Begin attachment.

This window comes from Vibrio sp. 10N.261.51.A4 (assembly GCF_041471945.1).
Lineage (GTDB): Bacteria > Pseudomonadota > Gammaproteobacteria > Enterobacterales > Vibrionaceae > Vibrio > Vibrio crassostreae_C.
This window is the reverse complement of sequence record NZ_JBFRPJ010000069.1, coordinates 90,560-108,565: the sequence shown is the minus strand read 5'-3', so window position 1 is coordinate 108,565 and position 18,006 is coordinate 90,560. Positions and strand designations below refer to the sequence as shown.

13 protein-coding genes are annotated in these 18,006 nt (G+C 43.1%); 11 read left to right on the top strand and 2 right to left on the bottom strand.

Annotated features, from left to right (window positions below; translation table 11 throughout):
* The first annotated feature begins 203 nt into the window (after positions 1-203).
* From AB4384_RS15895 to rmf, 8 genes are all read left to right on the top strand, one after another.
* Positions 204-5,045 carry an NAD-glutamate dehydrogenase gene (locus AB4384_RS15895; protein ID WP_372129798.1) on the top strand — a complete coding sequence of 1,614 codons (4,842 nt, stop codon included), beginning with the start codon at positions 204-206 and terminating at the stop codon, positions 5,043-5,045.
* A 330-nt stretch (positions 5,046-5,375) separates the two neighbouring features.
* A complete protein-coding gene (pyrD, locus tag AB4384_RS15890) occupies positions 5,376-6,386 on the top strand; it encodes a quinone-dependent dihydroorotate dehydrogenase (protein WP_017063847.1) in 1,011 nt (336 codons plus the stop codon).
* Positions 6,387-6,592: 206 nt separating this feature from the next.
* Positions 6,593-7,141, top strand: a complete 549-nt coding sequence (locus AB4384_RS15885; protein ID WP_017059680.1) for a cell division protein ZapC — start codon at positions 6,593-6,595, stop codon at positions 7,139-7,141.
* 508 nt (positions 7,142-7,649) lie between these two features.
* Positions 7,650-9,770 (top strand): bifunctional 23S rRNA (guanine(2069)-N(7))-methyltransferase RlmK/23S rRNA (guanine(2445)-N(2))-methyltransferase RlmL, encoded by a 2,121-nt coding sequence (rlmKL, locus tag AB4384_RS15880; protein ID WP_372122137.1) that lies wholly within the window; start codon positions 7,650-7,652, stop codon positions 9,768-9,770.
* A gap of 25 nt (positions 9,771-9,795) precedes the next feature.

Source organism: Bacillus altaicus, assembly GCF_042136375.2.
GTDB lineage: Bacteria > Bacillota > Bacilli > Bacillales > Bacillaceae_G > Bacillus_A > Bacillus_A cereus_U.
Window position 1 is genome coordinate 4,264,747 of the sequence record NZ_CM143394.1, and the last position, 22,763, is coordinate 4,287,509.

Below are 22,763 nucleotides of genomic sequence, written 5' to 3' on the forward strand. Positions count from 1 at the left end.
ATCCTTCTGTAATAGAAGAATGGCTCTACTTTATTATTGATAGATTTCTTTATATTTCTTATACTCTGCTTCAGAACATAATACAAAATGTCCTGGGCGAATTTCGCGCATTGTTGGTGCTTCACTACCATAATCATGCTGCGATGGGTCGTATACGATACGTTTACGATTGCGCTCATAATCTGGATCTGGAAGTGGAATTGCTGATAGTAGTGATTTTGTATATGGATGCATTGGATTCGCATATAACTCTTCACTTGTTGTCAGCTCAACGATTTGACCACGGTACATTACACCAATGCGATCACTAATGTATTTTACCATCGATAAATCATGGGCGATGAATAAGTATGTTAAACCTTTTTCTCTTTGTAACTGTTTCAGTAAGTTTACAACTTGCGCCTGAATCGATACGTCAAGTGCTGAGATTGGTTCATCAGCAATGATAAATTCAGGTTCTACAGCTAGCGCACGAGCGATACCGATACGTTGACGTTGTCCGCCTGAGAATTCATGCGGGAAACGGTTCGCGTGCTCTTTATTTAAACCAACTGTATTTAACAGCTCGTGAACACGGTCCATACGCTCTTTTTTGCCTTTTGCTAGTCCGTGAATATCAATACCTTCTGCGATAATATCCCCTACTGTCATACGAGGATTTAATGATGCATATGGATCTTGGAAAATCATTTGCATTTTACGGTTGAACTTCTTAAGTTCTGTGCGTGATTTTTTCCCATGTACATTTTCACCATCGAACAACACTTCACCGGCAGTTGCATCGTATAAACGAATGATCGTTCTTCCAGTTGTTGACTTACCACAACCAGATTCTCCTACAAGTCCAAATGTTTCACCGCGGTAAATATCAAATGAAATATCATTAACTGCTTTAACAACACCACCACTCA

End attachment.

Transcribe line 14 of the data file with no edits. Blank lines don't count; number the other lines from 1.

* Positions 7,650-9,770 (top strand): bifunctional 23S rRNA (guanine(2069)-N(7))-methyltransferase RlmK/23S rRNA (guanine(2445)-N(2))-methyltransferase RlmL, encoded by a 2,121-nt coding sequence (rlmKL, locus tag AB4384_RS15880; protein ID WP_372122137.1) that lies wholly within the window; start codon positions 7,650-7,652, stop codon positions 9,768-9,770.